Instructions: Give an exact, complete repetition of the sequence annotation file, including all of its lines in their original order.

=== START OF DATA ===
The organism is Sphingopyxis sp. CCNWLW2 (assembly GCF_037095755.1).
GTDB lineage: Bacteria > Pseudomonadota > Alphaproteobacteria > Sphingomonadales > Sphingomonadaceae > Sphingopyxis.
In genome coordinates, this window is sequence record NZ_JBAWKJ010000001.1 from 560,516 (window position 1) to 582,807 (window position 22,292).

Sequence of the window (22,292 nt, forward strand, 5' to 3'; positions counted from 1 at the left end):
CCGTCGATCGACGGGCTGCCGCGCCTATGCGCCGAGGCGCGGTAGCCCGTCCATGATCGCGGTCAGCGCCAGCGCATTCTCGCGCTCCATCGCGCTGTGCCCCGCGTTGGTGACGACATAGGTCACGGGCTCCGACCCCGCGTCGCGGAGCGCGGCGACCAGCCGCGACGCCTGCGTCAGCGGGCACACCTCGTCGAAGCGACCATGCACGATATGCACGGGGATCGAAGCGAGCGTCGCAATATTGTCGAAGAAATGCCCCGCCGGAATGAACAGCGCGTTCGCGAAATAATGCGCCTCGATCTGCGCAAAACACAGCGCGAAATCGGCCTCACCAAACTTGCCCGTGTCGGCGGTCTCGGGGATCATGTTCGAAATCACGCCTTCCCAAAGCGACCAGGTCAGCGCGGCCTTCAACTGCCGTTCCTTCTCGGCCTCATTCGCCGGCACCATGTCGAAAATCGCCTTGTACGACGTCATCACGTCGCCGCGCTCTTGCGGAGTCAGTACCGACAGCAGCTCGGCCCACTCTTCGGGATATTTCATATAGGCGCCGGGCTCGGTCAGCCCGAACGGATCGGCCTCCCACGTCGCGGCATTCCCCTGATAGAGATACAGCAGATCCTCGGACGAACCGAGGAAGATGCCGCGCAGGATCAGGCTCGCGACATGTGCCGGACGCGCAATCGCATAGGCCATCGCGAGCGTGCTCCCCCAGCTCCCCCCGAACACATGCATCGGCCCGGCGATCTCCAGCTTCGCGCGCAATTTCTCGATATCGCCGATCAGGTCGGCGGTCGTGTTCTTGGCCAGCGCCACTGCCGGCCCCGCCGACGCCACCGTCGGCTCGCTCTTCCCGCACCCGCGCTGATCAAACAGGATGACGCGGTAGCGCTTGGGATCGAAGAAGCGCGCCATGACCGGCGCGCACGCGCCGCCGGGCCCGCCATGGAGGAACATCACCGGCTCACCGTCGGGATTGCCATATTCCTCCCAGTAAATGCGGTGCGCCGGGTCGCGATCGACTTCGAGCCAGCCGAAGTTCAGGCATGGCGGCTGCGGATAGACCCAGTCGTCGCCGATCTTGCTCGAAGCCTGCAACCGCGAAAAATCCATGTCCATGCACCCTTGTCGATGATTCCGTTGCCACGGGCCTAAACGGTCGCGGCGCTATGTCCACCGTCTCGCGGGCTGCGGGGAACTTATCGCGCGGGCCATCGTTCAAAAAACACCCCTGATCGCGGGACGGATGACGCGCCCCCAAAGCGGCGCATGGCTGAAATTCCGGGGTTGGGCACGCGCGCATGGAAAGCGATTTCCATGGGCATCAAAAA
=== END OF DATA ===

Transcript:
The organism is Sphingopyxis sp. CCNWLW2 (assembly GCF_037095755.1).
GTDB lineage: Bacteria > Pseudomonadota > Alphaproteobacteria > Sphingomonadales > Sphingomonadaceae > Sphingopyxis.
In genome coordinates, this window is sequence record NZ_JBAWKJ010000001.1 from 560,516 (window position 1) to 582,807 (window position 22,292).

Sequence of the window (22,292 nt, forward strand, 5' to 3'; positions counted from 1 at the left end):
CCGTCGATCGACGGGCTGCCGCGCCTATGCGCCGAGGCGCGGTAGCCCGTCCATGATCGCGGTCAGCGCCAGCGCATTCTCGCGCTCCATCGCGCTGTGCCCCGCGTTGGTGACGACATAGGTCACGGGCTCCGACCCCGCGTCGCGGAGCGCGGCGACCAGCCGCGACGCCTGCGTCAGCGGGCACACCTCGTCGAAGCGACCATGCACGATATGCACGGGGATCGAAGCGAGCGTCGCAATATTGTCGAAGAAATGCCCCGCCGGAATGAACAGCGCGTTCGCGAAATAATGCGCCTCGATCTGCGCAAAACACAGCGCGAAATCGGCCTCACCAAACTTGCCCGTGTCGGCGGTCTCGGGGATCATGTTCGAAATCACGCCTTCCCAAAGCGACCAGGTCAGCGCGGCCTTCAACTGCCGTTCCTTCTCGGCCTCATTCGCCGGCACCATGTCGAAAATCGCCTTGTACGACGTCATCACGTCGCCGCGCTCTTGCGGAGTCAGTACCGACAGCAGCTCGGCCCACTCTTCGGGATATTTCATATAGGCGCCGGGCTCGGTCAGCCCGAACGGATCGGCCTCCCACGTCGCGGCATTCCCCTGATAGAGATACAGCAGATCCTCGGACGAACCGAGGAAGATGCCGCGCAGGATCAGGCTCGCGACATGTGCCGGACGCGCAATCGCATAGGCCATCGCGAGCGTGCTCCCCCAGCTCCCCCCGAACACATGCATCGGCCCGGCGATCTCCAGCTTCGCGCGCAATTTCTCGATATCGCCGATCAGGTCGGCGGTCGTGTTCTTGGCCAGCGCCACTGCCGGCCCCGCCGACGCCACCGTCGGCTCGCTCTTCCCGCACCCGCGCTGATCAAACAGGATGACGCGGTAGCGCTTGGGATCGAAGAAGCGCGCCATGACCGGCGCGCACGCGCCGCCGGGCCCGCCATGGAGGAACATCACCGGCTCACCGTCGGGATTGCCATATTCCTCCCAGTAAATGCGGTGCGCCGGGTCGCGATCGACTTCGAGCCAGCCGAAGTTCAGGCATGGCGGCTGCGGATAGACCCAGTCGTCGCCGATCTTGCTCGAAGCCTGCAACCGCGAAAAATCCATGTCCATGCACCCTTGTCGATGATTCCGTTGCCACGGGCCTAAACGGTCGCGGCGCTATGTCCACCGTCTCGCGGGCTGCGGGGAACTTATCGCGCGGGCCATCGTTCAAAAAACACCCCTGATCGCGGGACGGATGACGCGCCCCCAAAGCGGCGCATGGCTGAAATTCCGGGGTTGGGCACGCGCGCATGGAAAGCGATTTCCATGGGCATCAAAAA